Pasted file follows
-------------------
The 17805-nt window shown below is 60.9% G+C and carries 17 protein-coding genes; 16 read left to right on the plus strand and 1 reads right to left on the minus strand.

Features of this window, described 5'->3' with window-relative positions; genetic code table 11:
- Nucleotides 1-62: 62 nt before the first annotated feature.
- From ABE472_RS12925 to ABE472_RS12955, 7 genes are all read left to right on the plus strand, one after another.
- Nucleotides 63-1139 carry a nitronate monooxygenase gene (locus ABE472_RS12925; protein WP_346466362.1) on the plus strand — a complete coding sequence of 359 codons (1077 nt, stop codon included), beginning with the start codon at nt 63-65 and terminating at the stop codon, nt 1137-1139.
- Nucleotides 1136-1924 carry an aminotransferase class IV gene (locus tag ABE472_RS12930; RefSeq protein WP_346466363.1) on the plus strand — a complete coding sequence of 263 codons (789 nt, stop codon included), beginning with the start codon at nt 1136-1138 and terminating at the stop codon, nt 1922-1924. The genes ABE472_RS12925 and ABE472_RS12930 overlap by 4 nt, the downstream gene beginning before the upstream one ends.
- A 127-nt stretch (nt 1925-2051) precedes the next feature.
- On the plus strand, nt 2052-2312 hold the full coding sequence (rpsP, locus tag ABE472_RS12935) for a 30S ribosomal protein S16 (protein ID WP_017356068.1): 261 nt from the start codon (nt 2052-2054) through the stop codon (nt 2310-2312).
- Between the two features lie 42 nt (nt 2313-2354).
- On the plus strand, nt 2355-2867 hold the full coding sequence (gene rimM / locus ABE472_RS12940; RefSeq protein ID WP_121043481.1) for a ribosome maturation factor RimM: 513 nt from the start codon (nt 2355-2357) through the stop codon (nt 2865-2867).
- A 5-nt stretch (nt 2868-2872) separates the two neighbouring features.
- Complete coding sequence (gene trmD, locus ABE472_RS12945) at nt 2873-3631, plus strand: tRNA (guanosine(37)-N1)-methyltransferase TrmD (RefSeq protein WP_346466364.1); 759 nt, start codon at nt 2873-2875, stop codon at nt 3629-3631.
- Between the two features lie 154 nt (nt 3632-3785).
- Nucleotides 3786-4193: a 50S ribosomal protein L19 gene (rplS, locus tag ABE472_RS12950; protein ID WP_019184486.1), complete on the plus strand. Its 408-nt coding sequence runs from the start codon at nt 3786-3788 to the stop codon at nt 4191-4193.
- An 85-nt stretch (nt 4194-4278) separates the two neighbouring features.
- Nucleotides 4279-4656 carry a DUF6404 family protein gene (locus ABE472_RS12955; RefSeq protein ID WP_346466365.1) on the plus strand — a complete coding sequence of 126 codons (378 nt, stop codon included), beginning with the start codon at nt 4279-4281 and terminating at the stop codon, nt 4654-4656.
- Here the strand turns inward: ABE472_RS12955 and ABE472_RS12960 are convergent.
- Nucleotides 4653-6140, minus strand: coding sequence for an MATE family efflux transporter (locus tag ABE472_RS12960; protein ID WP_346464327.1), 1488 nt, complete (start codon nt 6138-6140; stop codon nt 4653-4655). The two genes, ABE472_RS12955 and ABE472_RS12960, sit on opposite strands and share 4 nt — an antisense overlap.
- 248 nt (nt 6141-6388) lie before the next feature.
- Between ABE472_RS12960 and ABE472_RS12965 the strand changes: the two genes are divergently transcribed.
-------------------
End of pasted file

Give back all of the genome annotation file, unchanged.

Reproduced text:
The 17805-nt window shown below is 60.9% G+C and carries 17 protein-coding genes; 16 read left to right on the plus strand and 1 reads right to left on the minus strand.

Features of this window, described 5'->3' with window-relative positions; genetic code table 11:
- Nucleotides 1-62: 62 nt before the first annotated feature.
- From ABE472_RS12925 to ABE472_RS12955, 7 genes are all read left to right on the plus strand, one after another.
- Nucleotides 63-1139 carry a nitronate monooxygenase gene (locus ABE472_RS12925; protein WP_346466362.1) on the plus strand — a complete coding sequence of 359 codons (1077 nt, stop codon included), beginning with the start codon at nt 63-65 and terminating at the stop codon, nt 1137-1139.
- Nucleotides 1136-1924 carry an aminotransferase class IV gene (locus tag ABE472_RS12930; RefSeq protein WP_346466363.1) on the plus strand — a complete coding sequence of 263 codons (789 nt, stop codon included), beginning with the start codon at nt 1136-1138 and terminating at the stop codon, nt 1922-1924. The genes ABE472_RS12925 and ABE472_RS12930 overlap by 4 nt, the downstream gene beginning before the upstream one ends.
- A 127-nt stretch (nt 1925-2051) precedes the next feature.
- On the plus strand, nt 2052-2312 hold the full coding sequence (rpsP, locus tag ABE472_RS12935) for a 30S ribosomal protein S16 (protein ID WP_017356068.1): 261 nt from the start codon (nt 2052-2054) through the stop codon (nt 2310-2312).
- Between the two features lie 42 nt (nt 2313-2354).
- On the plus strand, nt 2355-2867 hold the full coding sequence (gene rimM / locus ABE472_RS12940; RefSeq protein ID WP_121043481.1) for a ribosome maturation factor RimM: 513 nt from the start codon (nt 2355-2357) through the stop codon (nt 2865-2867).
- A 5-nt stretch (nt 2868-2872) separates the two neighbouring features.
- Complete coding sequence (gene trmD, locus ABE472_RS12945) at nt 2873-3631, plus strand: tRNA (guanosine(37)-N1)-methyltransferase TrmD (RefSeq protein WP_346466364.1); 759 nt, start codon at nt 2873-2875, stop codon at nt 3629-3631.
- Between the two features lie 154 nt (nt 3632-3785).
- Nucleotides 3786-4193: a 50S ribosomal protein L19 gene (rplS, locus tag ABE472_RS12950; protein ID WP_019184486.1), complete on the plus strand. Its 408-nt coding sequence runs from the start codon at nt 3786-3788 to the stop codon at nt 4191-4193.
- An 85-nt stretch (nt 4194-4278) separates the two neighbouring features.
- Nucleotides 4279-4656 carry a DUF6404 family protein gene (locus ABE472_RS12955; RefSeq protein ID WP_346466365.1) on the plus strand — a complete coding sequence of 126 codons (378 nt, stop codon included), beginning with the start codon at nt 4279-4281 and terminating at the stop codon, nt 4654-4656.
- Here the strand turns inward: ABE472_RS12955 and ABE472_RS12960 are convergent.
- Nucleotides 4653-6140, minus strand: coding sequence for an MATE family efflux transporter (locus tag ABE472_RS12960; protein ID WP_346464327.1), 1488 nt, complete (start codon nt 6138-6140; stop codon nt 4653-4655). The two genes, ABE472_RS12955 and ABE472_RS12960, sit on opposite strands and share 4 nt — an antisense overlap.
- 248 nt (nt 6141-6388) lie before the next feature.
- Between ABE472_RS12960 and ABE472_RS12965 the strand changes: the two genes are divergently transcribed.